Where does the money you pay for your streaming subscription go?

In principle, digitalization and making music available to the public via the internet seemed like a good idea. If you are not interested in the graphic and/or conceptual part of an album, you can listen to what you want immediately and without taking up space on your shelf or on your hard drive. Obviously paying a small amount of money for it, amount that is supposed to go to the artists you listen to.

Music has been mostly distributed in this digital form for a long time. And for some time now, distribution platforms such as Spotify, Apple or Deezer have monopolized virtually all digital broadcasting. But if we analyze the payments to artists of these companies, the problem arises: the payments to artists of non-massive recognition are ridiculous, whether or not they have a sufficient number of users who regularly listen to their songs.

Non-mass recognition artists need digital distribution on large platforms to prove that they "exist" even if they receive ridiculous payments for listening to their songs. There are programmers and music journalists that the first thing they do to visualize the potential of an artist is to see how many listeners she has.

What are the factors that make small artists charge so little from the listening of their listeners on digital platforms?

The two factors that influence non-massive artists to receive paltry payments for listening to their songs are:

  1. The way of accounting used by the big streaming services: The money paid on a subscription doesn't go directly to the artists you're listening to. Instead, the money goes into a giant global exchange and is distributed to artists based on the number of streams they accumulate. Even if you personally never listen to them. You may hate the music of Ed Sheeran or Bad Bunny, but you're still paying them for it. 
  2. The fact - inherited from times when record companies invested a lot of resources in manufacturing a physical object (LP, Cassette or CD), distributing it to stores, recovering and recycling unsold copies and also promoting artists - that the bulk of the sales were for the label, usually leaving 10% for the artist. In the digital realm, all that investment that justified a high percentage of PVP disappears, but the percentages remain the same: 90% label/10% artist.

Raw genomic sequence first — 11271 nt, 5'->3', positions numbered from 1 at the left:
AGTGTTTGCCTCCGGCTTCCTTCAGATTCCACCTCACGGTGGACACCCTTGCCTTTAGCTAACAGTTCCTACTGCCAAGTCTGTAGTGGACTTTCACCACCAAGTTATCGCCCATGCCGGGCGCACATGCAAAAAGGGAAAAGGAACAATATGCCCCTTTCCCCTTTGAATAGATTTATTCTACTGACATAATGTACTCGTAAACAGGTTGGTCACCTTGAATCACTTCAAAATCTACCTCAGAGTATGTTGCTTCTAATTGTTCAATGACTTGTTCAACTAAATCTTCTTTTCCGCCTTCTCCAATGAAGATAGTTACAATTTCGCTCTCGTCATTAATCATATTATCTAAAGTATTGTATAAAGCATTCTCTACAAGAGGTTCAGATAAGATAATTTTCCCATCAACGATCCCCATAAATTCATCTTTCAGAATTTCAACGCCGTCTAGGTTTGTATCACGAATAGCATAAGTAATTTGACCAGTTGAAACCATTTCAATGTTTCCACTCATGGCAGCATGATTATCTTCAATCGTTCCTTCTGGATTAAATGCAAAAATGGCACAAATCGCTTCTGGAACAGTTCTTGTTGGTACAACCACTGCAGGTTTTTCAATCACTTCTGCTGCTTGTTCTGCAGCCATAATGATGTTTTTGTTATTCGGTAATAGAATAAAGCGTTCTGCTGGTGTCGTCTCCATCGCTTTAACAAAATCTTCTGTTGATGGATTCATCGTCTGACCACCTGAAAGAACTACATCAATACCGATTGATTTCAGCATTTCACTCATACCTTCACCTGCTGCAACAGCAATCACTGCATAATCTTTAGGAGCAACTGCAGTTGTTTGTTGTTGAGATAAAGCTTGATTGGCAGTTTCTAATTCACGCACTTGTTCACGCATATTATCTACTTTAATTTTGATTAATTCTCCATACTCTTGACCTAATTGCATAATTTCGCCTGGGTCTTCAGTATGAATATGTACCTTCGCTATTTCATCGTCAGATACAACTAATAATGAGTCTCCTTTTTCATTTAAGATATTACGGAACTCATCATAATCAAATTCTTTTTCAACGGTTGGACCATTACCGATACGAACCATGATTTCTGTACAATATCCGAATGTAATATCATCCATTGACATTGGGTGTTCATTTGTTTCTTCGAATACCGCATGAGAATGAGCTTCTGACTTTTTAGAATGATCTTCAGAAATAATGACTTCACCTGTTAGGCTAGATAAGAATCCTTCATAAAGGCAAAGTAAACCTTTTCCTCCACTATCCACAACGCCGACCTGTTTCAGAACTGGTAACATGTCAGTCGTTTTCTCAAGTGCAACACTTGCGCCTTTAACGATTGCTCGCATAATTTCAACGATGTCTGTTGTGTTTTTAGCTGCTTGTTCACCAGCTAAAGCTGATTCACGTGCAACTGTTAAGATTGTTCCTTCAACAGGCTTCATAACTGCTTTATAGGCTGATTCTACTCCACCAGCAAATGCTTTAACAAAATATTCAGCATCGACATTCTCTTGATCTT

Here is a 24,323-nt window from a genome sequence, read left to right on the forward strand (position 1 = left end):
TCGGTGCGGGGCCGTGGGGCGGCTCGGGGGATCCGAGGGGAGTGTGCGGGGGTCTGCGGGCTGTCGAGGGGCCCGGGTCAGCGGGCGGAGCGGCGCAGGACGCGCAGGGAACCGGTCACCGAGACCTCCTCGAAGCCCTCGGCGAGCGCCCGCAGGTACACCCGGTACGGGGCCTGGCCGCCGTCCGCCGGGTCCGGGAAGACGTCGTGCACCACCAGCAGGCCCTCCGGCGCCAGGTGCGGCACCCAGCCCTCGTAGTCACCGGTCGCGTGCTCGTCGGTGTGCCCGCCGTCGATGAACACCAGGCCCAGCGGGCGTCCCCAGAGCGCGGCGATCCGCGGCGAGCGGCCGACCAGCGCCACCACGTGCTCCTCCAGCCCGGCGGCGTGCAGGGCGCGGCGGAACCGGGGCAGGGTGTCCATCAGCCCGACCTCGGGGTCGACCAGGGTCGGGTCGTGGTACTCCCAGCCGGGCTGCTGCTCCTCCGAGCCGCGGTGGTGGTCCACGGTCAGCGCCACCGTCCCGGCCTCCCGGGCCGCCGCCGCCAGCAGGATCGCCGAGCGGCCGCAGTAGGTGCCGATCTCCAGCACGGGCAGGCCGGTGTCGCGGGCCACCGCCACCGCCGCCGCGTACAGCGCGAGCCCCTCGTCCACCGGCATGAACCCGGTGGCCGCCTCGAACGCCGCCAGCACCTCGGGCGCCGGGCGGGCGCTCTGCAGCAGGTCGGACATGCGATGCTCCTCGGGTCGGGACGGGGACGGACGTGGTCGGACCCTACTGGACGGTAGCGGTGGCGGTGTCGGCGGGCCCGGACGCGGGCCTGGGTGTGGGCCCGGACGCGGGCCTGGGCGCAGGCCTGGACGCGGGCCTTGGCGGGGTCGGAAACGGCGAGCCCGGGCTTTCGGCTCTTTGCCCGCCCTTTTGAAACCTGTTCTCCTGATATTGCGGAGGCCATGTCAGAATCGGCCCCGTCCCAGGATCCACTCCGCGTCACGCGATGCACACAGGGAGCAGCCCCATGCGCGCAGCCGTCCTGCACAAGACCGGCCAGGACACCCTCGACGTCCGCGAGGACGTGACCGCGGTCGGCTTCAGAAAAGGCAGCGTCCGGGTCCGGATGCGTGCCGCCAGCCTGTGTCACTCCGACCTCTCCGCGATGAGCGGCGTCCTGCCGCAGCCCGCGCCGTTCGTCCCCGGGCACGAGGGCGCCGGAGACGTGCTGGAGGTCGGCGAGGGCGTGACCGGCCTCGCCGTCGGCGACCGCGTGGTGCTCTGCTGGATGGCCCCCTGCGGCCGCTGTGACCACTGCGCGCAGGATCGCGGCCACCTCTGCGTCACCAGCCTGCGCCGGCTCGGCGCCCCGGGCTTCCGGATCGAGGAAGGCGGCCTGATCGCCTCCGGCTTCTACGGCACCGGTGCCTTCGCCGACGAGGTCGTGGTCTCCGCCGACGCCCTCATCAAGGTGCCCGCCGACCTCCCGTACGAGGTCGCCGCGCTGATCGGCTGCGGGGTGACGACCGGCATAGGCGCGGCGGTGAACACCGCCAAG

Surely it is complicated to list and manage the listening of let's say 10 million subscribers. Although with the metadata inserted in the digital file that carries the music, it is not impossible. But if not even authors' societies do it (most of them follow the same general stock exchange system, explained above in point 1) how are we going to require private companies to do it?

The option in a world where there are no physical limits is to create distributors that have fairer systems. And that has difficulties, especially when it comes to publicizing these services, but as soon as some important artists get fed up with the occult in their payments and go to these new distributors, more and more people will know about them. This will allow them to expand the market.

En este artículo de THE GUARDIAN, se describe la situación bastante acertadamente y se mencionan otras plataformas de distribución musical online, con políticas de pagos mucho más igualitarias.

'Spotify is selling ads, not music': How to stream ethically»

Two articles in Spanish explaining the same problem:

Artists ask for "at least" 80% of the income for their streaming music

Justifay, the cooperative that seeks a fair distribution of income in streaming music